China blocked by police protest over ineffective drug treatments, cancelled meetings on HIV groups, closured office of the AIDS organization, and detained or put under house arrest prominent AIDS activists such as 2005 Reebok Human Rights Award winner Li Dan, eighty-year-old AIDS activist Dr. Gao Yaojie, and the husband-and-wife HIV activist team of Hu Jia (activist) and Zeng Jinyan.
China, similar to other nations with migrant and socially mobile populations, has experienced increased incidences of human immunodeficiency virus/acquired immune deficiency syndrome (HIV/AIDS). By the mid-1980s, some Chinese physicians recognized HIV and AIDS as a serious health threat but considered it to be a "foreign problem". As of mid-1987 only two Chinese citizens had died from AIDS and monitoring of foreigners had begun. Following a 1987 regional World Health Organization meeting, the Chinese government announced it would join the global fight against AIDS, which would involve quarantine inspection of people entering China from abroad, medical supervision of people vulnerable to AIDS, and establishment of AIDS laboratories in coastal cities. Within China, the rapid increase in venereal disease, prostitution and drug addiction, internal migration since the 1980s and poorly supervised plasma collection practices, especially by the Henan provincial authorities, created conditions for a serious outbreak of HIV in the early 1990s.
As of 2005 about 1 million Chinese have been infected with HIV, leading to about 150,000 AIDS deaths. Projections are for about 10 million cases by 2010 if nothing is done. Effective preventive measures have become a priority at the highest levels of the government, but progress is slow. A promising pilot program exists in Gejiu partially funded by international donors.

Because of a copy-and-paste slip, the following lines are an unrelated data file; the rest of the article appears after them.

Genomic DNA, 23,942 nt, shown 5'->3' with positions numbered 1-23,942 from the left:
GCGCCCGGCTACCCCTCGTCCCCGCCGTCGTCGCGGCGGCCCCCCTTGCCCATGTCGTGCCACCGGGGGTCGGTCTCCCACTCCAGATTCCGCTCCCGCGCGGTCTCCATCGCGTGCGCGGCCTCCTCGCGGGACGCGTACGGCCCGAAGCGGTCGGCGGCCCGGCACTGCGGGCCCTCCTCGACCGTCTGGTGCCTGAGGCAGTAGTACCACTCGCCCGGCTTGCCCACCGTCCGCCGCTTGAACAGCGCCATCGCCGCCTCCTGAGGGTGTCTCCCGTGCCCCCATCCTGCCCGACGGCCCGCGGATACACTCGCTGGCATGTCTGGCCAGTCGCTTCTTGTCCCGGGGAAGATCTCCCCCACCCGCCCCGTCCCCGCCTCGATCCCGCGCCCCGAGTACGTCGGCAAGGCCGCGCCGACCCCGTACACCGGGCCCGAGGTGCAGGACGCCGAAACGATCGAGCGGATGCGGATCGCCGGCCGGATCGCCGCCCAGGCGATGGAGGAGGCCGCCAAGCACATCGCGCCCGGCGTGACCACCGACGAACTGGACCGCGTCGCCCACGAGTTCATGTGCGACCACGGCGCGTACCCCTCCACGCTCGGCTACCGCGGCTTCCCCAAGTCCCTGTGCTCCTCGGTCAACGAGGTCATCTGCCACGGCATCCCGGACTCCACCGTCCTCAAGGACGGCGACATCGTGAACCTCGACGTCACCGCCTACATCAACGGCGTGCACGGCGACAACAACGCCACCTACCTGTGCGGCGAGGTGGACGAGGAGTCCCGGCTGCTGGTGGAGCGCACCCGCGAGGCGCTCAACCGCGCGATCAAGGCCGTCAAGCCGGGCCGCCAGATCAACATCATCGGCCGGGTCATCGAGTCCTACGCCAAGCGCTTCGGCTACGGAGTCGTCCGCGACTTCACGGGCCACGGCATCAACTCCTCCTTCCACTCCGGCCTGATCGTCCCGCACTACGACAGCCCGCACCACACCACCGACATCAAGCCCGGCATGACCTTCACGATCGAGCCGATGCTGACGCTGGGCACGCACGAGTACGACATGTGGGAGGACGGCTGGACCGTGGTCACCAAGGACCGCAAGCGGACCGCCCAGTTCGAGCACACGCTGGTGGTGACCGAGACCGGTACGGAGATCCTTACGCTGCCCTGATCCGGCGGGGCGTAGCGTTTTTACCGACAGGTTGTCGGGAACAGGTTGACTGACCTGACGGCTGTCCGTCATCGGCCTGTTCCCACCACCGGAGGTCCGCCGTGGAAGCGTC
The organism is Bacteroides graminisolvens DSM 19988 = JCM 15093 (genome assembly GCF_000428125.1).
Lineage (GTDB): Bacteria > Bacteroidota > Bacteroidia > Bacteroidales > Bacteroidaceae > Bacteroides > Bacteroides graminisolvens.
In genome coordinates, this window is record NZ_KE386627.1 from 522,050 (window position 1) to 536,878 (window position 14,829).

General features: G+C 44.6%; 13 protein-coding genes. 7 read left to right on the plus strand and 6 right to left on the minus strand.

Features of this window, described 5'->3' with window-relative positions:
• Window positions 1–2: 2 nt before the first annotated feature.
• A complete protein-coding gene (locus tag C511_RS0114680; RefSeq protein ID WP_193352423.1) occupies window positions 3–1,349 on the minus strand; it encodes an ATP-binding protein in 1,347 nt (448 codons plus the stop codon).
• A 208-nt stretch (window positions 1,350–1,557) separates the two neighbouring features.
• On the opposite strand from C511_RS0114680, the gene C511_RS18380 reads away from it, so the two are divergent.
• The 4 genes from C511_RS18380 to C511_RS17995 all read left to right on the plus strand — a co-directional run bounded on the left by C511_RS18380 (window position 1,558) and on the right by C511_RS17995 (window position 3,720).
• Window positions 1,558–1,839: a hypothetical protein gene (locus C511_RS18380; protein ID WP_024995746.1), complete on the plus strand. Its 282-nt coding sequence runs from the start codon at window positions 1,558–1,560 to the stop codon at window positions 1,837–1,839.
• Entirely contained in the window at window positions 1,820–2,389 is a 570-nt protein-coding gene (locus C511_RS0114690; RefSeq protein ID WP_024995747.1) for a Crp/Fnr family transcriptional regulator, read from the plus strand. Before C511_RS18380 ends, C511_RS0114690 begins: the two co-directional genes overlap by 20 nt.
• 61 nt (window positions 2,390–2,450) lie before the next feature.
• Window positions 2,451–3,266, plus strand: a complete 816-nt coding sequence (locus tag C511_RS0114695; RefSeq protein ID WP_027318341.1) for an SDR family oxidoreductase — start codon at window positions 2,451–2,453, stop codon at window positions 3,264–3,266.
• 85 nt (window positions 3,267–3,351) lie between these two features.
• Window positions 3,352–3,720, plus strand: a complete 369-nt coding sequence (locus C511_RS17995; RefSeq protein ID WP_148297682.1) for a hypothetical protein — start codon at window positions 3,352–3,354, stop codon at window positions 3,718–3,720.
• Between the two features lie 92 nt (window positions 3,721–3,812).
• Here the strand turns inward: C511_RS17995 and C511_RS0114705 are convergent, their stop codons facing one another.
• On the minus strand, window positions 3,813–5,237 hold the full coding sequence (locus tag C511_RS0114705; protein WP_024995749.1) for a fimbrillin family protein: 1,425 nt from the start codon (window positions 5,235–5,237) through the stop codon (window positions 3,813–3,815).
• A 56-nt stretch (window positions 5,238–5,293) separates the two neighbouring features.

Tuberculosis is a major public health problem in China, which has the world's second largest tuberculosis epidemic (after India). Progress in tuberculosis control was slow during the 1990s. Detection of tuberculosis had stagnated at around 30% of the estimated total of new cases, and multidrug-resistant tuberculosis was a major problem. These signs of inadequate tuberculosis control can be linked to a malfunctioning health system. Prevalent smoking aggravates its spread.
Leprosy, also known as Hansen's disease, was officially eliminated at the national level in China by 1982, meaning prevalence is lower than 1 in 100,000. There are 3,510 active cases today. Though leprosy has been brought under control in general, the situation in some areas is worsening, according to China's Ministry of Health.